Private equity firm KKR opts to become C-Corp after U.S. tax reform
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FILE PHOTO - CEO of Kohlberg Kravis Roberts & Co (KKR) Henry Kravis (C) departs after meeting India's Prime Minister Narendra Modi at a breakfast in the Manhattan borough of New York September 29, 2014. REUTERS/Carlo Allegri
By Joshua Franklin
NEW YORK (Reuters) - Private equity firm KKR & Co LP (NYSE: KKR) said on Thursday it would convert from a partnership to a corporation after U.S. tax reform made the tax hit less painful, a move that it hopes will boost its share price by attracting more investors.
It is the biggest shake-up in KKR's structure since the firm went public 12 years ago, making it the second alternative asset manager to change its tax status, following Ares Management LP (NYSE: ARES) earlier this year.
KKR's market capitalization, at almost $18 billion, is more than three times that of Ares. Its conversion will provide a serious test case for peers Apollo Global Management LLC (NYSE: APO), Carlyle Group LP (NASDAQ: CG) and Blackstone Group LP (NYSE: BX) as to whether the higher tax burden is offset by the market attributing a higher valuation to the stock.
"Our stock has been too challenging to buy and too challenging to own, so many investors go elsewhere," Co-President and Co-Chief Operating Officer Scott Nuttall said on an investor call.
KKR shares were up 3.8 percent at $22.33 in afternoon trading on the New York Stock Exchange.
KKR hopes the change to a C-Corp, which is effective July 1, will attract new shareholders by enabling investors such as mutual funds and index trackers to buy the stock.
Passive investors, which are becoming more important as they manage even more money, are restricted by their mandates from acquiring KKR stock under its partnership structure.
The indices for which KKR expects to be eligible will result in at least 20 million shares of demand in its stock, said Craig Larson, the firm's head of investor relations.
Private equity firms pay corporate taxes under the partnership structure on the management fees charged to investors, but are mostly shielded from paying these taxes on performance fees.
Under the so-called C-Corp structure, KKR will pay corporate taxes on all revenue. However, the additional tax burden has become less severe after the headline U.S. corporate tax rate was lowered to 21 percent from 35 percent.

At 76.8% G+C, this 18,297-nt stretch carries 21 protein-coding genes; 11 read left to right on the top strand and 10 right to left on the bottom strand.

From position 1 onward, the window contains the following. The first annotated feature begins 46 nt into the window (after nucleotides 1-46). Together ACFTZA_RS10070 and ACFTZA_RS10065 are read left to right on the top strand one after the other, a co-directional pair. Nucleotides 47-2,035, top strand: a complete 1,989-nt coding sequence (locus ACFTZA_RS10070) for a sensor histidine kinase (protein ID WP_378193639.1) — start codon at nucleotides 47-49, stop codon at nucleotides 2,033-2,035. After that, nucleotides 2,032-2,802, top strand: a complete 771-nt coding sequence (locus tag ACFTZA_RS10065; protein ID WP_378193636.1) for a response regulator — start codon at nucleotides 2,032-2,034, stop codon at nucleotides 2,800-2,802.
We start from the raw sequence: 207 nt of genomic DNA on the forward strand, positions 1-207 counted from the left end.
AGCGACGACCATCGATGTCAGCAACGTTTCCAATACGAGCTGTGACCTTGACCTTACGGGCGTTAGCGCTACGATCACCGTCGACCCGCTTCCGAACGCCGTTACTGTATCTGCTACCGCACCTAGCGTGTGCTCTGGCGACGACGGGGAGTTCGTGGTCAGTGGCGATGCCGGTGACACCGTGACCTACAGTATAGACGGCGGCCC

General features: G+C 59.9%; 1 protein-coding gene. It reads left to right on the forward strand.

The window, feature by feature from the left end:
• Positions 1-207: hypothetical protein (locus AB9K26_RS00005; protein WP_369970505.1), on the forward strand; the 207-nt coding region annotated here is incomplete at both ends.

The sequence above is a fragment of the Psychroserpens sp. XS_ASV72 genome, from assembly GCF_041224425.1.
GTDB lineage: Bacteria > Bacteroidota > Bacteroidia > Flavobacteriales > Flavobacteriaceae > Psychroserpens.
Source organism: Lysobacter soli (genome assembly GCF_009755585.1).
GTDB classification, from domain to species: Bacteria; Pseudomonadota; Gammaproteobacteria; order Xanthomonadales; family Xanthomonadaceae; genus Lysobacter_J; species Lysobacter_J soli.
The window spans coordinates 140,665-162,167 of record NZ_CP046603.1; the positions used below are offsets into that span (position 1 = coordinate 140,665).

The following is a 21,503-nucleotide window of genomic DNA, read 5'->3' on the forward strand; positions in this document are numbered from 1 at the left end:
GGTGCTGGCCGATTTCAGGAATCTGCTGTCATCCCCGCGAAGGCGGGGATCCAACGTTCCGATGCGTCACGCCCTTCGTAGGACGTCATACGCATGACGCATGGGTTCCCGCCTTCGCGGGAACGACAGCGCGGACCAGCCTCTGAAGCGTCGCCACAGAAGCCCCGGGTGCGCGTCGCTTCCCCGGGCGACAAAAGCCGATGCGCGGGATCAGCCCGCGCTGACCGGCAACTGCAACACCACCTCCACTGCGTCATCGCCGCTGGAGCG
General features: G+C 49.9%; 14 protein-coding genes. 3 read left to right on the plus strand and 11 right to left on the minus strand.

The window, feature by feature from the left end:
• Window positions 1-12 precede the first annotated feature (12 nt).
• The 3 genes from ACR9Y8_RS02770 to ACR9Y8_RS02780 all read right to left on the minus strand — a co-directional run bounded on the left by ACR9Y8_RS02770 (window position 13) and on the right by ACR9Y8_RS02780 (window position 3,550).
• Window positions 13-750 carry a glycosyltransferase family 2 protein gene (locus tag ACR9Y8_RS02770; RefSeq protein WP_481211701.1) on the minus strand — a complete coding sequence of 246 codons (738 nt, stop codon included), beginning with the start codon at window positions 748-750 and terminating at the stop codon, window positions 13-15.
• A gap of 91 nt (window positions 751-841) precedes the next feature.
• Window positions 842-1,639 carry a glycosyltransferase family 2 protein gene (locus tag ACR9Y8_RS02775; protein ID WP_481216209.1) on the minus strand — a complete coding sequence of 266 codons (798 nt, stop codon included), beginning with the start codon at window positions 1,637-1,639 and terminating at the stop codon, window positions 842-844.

Analysts had earlier flagged KKR and Ares as the two private equity firms most likely to convert to C-Corps as the tax hit is less severe because the firms' earnings rely less on the performance fees that are affected by the C-Corp change.
"Absent material equity valuation improvements for Ares and KKR, we expect further conversions of Fitch-rated alternative investment managers to be decreasingly likely, given that the remaining managers generally have more incentive income which would not benefit from the lower tax rate," said Meghan Neenan, head of North American Non-Bank Financial Institutions at Fitch.
Apollo also reported first-quarter earnings on Thursday. Its co-founder and senior managing director, Josh Harris, said the firm is still mulling the C-Corp conversion.
"Others going first is helpful. We have to see what happens over time," Harris said on an earnings call.
BEATING ANALYSTS' EXPECTATIONS
KKR said it expected to pay an annualized dividend of 50 cents per common share as a corporation for the third quarter.
KKR also said its first-quarter earnings per share fell by a less-than-expected 35 percent year-on-year, the latest private equity firm to feel the brunt of turbulent financial markets.
KKR's economic net income per share came in at 42 cents in the first quarter, ahead of analysts' expectations for 11 cents, according to Thomson Reuters I/B/E/S.
Economic net income reflects the mark-to-market valuation gains or losses on KKR's portfolio.
Blackstone and Carlyle have also reported a fall in first-quarter earnings, albeit less than analysts had feared.
KKR's assets under management totaled $176 billion at the end of March, up from $168 billion at the end of 2017.
(Reporting by Joshua Franklin in New York; Editing by Leslie Adler and Dan Grebler)
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